Sunday, November 27, 2011

How about a college for high school "underachievers"

There are, perhaps now more than ever, a certain number of bright students who decide at some crucial point in the middle of high school to stop caring about their grades. Such students, of course, have always existed. Perhaps mostly male, some of them develop a taste for laziness as the workload increases; others decide that spending their time productively is more valuable than doing what they perceive, sometimes rightly, as busy work, even if this means tarnishing their academic records at the worst possible time. Not all of these guys end up with terrible GPAs; some, coasting on their natural abilities, and/or finding a large enough portion of their school work sufficiently gratifying, earn grades that are merely mediocre.

But even merely mediocre burns many more higher-educational bridges than it used to. At the same time, at the more high-powered high schools, a few new factors have surfaced that make the bright but bored/cynical high school student even more likely to check out. He (or she) looks around him and sees a seemingly senseless rat race populated by academically successful classmates whose parents are nonetheless micromanaging homework, hiring private tutors, and enrolling them in Kaplan Test Prep; classmates with long lists of resume-builders, ghost-written college application essays, and extra time allowances on standardized tests that savvy parents secure as accommodations for what the kids themselves say are baseless attentional and/or processing speed diagnoses.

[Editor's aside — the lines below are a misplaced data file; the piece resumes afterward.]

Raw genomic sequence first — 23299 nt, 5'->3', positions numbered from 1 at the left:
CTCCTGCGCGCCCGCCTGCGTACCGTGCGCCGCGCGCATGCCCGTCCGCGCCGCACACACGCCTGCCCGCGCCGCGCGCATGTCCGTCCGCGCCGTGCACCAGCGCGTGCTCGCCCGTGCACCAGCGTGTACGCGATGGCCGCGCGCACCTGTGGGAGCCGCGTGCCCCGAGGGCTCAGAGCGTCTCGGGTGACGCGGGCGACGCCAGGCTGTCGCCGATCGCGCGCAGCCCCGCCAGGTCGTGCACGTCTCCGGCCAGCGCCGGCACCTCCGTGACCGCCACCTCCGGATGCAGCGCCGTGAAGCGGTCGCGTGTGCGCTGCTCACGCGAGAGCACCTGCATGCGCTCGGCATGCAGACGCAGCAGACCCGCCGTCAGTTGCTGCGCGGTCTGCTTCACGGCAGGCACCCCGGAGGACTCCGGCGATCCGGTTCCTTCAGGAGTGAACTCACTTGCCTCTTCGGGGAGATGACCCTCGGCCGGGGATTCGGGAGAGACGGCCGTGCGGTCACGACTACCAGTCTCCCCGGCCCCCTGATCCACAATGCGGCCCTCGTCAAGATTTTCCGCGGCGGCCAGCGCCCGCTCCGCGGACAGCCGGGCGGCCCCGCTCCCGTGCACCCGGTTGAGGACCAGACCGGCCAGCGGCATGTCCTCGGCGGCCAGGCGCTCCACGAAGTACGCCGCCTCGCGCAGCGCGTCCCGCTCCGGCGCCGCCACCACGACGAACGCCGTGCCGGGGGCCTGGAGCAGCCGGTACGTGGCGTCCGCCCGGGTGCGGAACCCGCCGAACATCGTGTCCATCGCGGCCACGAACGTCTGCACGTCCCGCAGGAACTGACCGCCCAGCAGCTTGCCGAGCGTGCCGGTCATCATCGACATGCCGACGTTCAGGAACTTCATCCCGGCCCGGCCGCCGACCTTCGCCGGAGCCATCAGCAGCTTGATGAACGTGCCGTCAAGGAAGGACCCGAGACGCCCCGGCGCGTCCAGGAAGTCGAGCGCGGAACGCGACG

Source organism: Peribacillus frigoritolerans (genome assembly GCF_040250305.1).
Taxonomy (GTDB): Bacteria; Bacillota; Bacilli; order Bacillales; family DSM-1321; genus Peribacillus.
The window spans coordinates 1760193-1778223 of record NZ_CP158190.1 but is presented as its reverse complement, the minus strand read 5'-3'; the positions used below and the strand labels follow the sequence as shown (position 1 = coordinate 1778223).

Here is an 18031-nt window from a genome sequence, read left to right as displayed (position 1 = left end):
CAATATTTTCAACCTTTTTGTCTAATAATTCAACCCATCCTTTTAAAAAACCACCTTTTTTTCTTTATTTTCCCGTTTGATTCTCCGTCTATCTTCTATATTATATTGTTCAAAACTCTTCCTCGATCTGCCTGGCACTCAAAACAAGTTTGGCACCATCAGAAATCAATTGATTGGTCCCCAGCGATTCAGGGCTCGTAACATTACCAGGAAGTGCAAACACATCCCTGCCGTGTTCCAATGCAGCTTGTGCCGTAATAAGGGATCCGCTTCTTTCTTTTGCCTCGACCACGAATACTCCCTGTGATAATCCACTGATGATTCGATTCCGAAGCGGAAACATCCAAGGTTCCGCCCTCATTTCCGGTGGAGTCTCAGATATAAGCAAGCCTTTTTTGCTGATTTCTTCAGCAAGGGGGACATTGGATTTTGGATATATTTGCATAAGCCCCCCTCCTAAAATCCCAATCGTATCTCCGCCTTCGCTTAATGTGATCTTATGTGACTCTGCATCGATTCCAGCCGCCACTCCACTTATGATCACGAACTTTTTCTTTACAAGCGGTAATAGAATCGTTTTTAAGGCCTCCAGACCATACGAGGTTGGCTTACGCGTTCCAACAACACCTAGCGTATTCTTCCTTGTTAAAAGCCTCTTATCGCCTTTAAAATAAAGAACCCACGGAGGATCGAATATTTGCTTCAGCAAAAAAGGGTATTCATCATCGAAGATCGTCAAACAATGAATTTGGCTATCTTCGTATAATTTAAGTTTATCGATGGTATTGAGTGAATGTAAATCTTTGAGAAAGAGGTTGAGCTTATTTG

Among the unaccommodated (or accommodated for good reasons), untutored, and unmicromanaged high school "underachievers" are some of the most interesting, solid, creative kids out there. Indeed, the reason why some of these kids have remained untutored, unmicromanaged and un-unnecessarily-accommodated isn't that the parents didn't do their level best to manage things otherwise, but that the kids refused as a matter of principle to go along with it. Sure, some of them, particularly the lazier ones, may have some significant maturing to do, but a lot can happen in the many months between the college application deadline and the first day of classes. The college admissions process catches these kids at a particularly vulnerable time in their academic lives; nine months on they may be perfectly college-ready.

Wouldn't it be nice if some college would make these high school "underachievers" its niche, basing its admissions decisions (almost) entirely on test scores (problematic though these are, they are less problematic than grades); probing, intellectually challenging interviews conducted by perceptive interviewers; and extensive, proctored essays on unexpected but accessible topics? In this topsy turvy world in which admissions committees can no longer tell which applicants can really read, write, and think on their own (the SAT essay not being available to them, and its scoring being quite problematic), this may, in fact, be the best way to identify those who really are capable of college-level work.